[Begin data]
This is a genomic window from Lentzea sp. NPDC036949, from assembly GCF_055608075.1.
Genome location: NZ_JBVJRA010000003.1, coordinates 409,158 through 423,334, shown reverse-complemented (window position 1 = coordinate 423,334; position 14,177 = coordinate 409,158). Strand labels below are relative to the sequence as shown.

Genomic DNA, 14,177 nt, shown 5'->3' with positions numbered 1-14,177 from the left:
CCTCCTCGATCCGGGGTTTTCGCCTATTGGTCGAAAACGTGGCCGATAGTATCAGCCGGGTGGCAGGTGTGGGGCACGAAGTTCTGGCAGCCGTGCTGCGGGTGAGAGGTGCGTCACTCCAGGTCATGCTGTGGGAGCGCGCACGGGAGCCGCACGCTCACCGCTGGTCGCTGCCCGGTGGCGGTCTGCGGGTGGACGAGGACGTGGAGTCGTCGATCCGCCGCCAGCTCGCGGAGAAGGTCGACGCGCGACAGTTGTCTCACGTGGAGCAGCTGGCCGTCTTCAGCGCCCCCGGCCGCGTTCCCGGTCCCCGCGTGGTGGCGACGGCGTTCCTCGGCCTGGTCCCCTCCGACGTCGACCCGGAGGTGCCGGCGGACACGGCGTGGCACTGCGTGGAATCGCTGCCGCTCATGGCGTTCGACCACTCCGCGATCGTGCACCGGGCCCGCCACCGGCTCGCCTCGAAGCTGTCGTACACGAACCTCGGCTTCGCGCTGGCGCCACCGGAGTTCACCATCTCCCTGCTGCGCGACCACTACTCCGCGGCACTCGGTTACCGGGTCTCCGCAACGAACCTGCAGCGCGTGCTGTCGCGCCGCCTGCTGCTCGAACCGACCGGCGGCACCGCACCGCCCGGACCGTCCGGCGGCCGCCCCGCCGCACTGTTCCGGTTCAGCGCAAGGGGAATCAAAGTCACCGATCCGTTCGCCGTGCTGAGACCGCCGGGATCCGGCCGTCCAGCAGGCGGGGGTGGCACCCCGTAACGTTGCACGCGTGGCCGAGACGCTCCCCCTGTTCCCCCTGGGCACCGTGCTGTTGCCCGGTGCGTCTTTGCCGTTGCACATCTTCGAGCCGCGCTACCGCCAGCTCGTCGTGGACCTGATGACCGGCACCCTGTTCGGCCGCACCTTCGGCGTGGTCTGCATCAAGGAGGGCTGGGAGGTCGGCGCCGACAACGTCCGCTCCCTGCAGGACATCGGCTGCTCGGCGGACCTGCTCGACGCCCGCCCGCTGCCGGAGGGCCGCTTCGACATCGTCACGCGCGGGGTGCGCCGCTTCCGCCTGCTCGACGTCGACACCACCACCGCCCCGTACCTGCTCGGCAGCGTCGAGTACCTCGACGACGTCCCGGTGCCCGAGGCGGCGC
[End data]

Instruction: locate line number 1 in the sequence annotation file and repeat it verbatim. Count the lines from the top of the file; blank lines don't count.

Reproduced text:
This is a genomic window from Lentzea sp. NPDC036949, from assembly GCF_055608075.1.